In groups of 3 with the ball; feeder, attacker, and defender A and D should use a court line as a guide. Neither can cross the line. Initially, the feeder just holds the ball. Attacker working at about 50% effort, making small movements forward and back. Defender to track the movement of the attacker. Swap around positions. Try both sides of the line. Try 'closed' (face-to-face) and open (back-to-face) tracking. Progression 1: The feeder can drop the ball at any stage and both players can run onto the ball. Progression 2: This time defender "encourages" the high and wide - beyond a point (for less experienced players, you can mark this point) and allow the attacker to take the pass when it is high. The attacker should turn to look down the court and defenders take distance and get arms over. Make continuous practise.
Feet under body, small steps, balanced, upright position Avoid side-stepping or backward step movement and leaning in. Eyes up to watch opposition and the ball As players explore the options within this simple movement, remark how their body angle supports or hinders their ability to track - shoulders should tracking mid point of the attacker. BALL DROP: how does this impact their defensive tracking? Add in the ball drop with no further instructions initially and most likely they will be reluctant to drop all the way back with the attacker! Ask them to repeat with ball drop, but this time defenders to recognise that ball landing HIGH and WIDE with attacker is a WIN! Make the movement continuous and increase attackers intensity; defender to take positives from ball received high and quick (correctly distanced) arms over. After ball is then released back to the feeder, defender should step up (angled) to attacker to delay, then step off body again to track and encourage high and wide again. Remain dogged in defence!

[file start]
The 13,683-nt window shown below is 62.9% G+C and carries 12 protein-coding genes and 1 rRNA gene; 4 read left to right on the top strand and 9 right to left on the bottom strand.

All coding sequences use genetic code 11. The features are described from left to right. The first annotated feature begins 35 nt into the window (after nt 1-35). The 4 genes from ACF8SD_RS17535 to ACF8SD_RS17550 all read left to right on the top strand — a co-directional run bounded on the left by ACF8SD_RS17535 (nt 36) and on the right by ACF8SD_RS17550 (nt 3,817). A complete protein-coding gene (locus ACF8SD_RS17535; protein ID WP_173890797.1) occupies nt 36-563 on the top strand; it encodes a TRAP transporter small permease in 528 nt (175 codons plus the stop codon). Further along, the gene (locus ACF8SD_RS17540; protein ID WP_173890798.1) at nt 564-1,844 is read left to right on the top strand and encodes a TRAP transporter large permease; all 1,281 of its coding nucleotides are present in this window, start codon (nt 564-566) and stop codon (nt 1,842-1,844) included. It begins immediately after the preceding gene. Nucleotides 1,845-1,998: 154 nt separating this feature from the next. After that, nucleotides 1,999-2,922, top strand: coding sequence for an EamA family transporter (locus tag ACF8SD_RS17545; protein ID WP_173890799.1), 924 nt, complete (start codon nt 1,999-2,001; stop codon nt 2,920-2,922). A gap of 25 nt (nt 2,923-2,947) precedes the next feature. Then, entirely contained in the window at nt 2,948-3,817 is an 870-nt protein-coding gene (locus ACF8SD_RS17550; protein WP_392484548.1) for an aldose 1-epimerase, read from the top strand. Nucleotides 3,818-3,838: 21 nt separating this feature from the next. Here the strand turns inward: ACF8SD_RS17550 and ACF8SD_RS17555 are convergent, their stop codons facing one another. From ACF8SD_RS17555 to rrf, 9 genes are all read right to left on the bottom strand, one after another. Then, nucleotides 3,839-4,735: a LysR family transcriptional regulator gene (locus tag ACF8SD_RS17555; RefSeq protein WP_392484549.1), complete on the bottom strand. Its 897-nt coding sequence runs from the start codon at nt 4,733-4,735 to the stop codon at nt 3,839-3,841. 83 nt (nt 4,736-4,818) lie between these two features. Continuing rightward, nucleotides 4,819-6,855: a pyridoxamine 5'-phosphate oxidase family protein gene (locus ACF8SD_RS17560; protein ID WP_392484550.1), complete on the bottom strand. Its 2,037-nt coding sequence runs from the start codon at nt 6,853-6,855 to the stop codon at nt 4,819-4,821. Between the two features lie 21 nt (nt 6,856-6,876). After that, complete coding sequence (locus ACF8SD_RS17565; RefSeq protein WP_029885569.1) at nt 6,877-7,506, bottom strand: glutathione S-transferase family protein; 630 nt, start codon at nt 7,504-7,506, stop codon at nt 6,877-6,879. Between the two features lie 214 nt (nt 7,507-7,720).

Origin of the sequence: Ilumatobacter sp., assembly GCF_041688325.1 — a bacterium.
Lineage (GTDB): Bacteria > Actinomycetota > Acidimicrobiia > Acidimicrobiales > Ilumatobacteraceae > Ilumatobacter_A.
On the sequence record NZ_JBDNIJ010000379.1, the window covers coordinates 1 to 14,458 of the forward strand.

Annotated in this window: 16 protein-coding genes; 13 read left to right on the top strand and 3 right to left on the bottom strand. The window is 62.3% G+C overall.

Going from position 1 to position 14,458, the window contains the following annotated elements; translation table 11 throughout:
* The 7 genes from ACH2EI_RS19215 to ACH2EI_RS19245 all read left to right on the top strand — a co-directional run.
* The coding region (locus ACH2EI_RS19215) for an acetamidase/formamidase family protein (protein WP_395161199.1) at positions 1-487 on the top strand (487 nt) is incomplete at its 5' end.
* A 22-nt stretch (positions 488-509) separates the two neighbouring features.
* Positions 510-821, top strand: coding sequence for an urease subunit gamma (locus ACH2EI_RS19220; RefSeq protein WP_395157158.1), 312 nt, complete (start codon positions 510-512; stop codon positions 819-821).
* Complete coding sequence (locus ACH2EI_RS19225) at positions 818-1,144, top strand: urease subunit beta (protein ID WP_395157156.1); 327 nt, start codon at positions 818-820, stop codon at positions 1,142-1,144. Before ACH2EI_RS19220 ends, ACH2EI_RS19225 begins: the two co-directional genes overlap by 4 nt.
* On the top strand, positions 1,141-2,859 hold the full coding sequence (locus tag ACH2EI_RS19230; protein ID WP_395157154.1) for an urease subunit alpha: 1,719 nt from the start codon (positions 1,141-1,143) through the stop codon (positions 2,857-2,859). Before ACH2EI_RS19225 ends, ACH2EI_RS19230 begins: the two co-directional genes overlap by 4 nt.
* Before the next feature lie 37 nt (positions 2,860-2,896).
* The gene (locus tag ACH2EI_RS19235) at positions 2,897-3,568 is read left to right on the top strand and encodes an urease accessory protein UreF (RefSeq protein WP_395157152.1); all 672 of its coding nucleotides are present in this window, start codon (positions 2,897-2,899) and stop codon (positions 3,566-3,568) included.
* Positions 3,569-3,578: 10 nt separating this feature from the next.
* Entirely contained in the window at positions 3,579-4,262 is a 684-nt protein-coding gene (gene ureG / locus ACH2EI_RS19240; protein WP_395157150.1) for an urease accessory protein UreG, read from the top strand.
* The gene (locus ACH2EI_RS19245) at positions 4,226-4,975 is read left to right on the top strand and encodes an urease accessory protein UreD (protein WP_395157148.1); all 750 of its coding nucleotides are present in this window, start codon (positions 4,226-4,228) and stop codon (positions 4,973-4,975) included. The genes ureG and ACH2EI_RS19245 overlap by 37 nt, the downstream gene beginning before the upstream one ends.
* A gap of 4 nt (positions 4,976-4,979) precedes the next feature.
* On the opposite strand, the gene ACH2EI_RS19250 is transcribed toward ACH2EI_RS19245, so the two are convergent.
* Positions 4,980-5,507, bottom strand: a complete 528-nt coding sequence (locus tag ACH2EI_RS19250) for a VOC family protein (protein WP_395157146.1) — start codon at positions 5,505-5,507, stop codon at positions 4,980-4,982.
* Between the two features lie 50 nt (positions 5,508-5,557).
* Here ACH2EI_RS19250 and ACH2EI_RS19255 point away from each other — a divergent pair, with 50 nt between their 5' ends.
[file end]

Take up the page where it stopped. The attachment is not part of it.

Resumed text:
This practice has no coaching points
This practice has no progressions
"It is not only useful for staff who are experienced but a valuable tool for those subject staff who have to take teams."
The variety of sessions across sports - sometimes we steal session ideas from one sport and use them with another.
As we enter the business end of the competition, we take a look at the remaining eight teams and the key talking points surrounding each side.
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